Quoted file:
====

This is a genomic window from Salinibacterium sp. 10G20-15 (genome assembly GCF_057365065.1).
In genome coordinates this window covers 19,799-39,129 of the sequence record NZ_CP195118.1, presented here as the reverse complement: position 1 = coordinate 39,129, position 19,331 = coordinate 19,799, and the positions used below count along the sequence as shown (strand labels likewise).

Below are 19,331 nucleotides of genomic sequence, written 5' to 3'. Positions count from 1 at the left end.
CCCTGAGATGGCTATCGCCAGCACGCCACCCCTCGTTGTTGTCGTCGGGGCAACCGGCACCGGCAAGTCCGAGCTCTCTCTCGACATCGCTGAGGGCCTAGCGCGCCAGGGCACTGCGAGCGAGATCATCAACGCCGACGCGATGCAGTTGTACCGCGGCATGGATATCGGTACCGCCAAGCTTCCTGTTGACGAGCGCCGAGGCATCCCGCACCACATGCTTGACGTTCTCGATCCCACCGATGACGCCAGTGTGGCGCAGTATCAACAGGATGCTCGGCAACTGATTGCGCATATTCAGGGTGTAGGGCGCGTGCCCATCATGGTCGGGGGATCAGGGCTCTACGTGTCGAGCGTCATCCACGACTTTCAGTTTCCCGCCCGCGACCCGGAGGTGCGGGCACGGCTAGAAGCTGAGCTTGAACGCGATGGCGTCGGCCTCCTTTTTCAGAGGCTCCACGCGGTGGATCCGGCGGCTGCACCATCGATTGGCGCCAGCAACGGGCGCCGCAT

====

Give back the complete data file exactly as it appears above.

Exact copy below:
This is a genomic window from Salinibacterium sp. 10G20-15 (genome assembly GCF_057365065.1).
In genome coordinates this window covers 19,799-39,129 of the sequence record NZ_CP195118.1, presented here as the reverse complement: position 1 = coordinate 39,129, position 19,331 = coordinate 19,799, and the positions used below count along the sequence as shown (strand labels likewise).

Below are 19,331 nucleotides of genomic sequence, written 5' to 3'. Positions count from 1 at the left end.
CCCTGAGATGGCTATCGCCAGCACGCCACCCCTCGTTGTTGTCGTCGGGGCAACCGGCACCGGCAAGTCCGAGCTCTCTCTCGACATCGCTGAGGGCCTAGCGCGCCAGGGCACTGCGAGCGAGATCATCAACGCCGACGCGATGCAGTTGTACCGCGGCATGGATATCGGTACCGCCAAGCTTCCTGTTGACGAGCGCCGAGGCATCCCGCACCACATGCTTGACGTTCTCGATCCCACCGATGACGCCAGTGTGGCGCAGTATCAACAGGATGCTCGGCAACTGATTGCGCATATTCAGGGTGTAGGGCGCGTGCCCATCATGGTCGGGGGATCAGGGCTCTACGTGTCGAGCGTCATCCACGACTTTCAGTTTCCCGCCCGCGACCCGGAGGTGCGGGCACGGCTAGAAGCTGAGCTTGAACGCGATGGCGTCGGCCTCCTTTTTCAGAGGCTCCACGCGGTGGATCCGGCGGCTGCACCATCGATTGGCGCCAGCAACGGGCGCCGCAT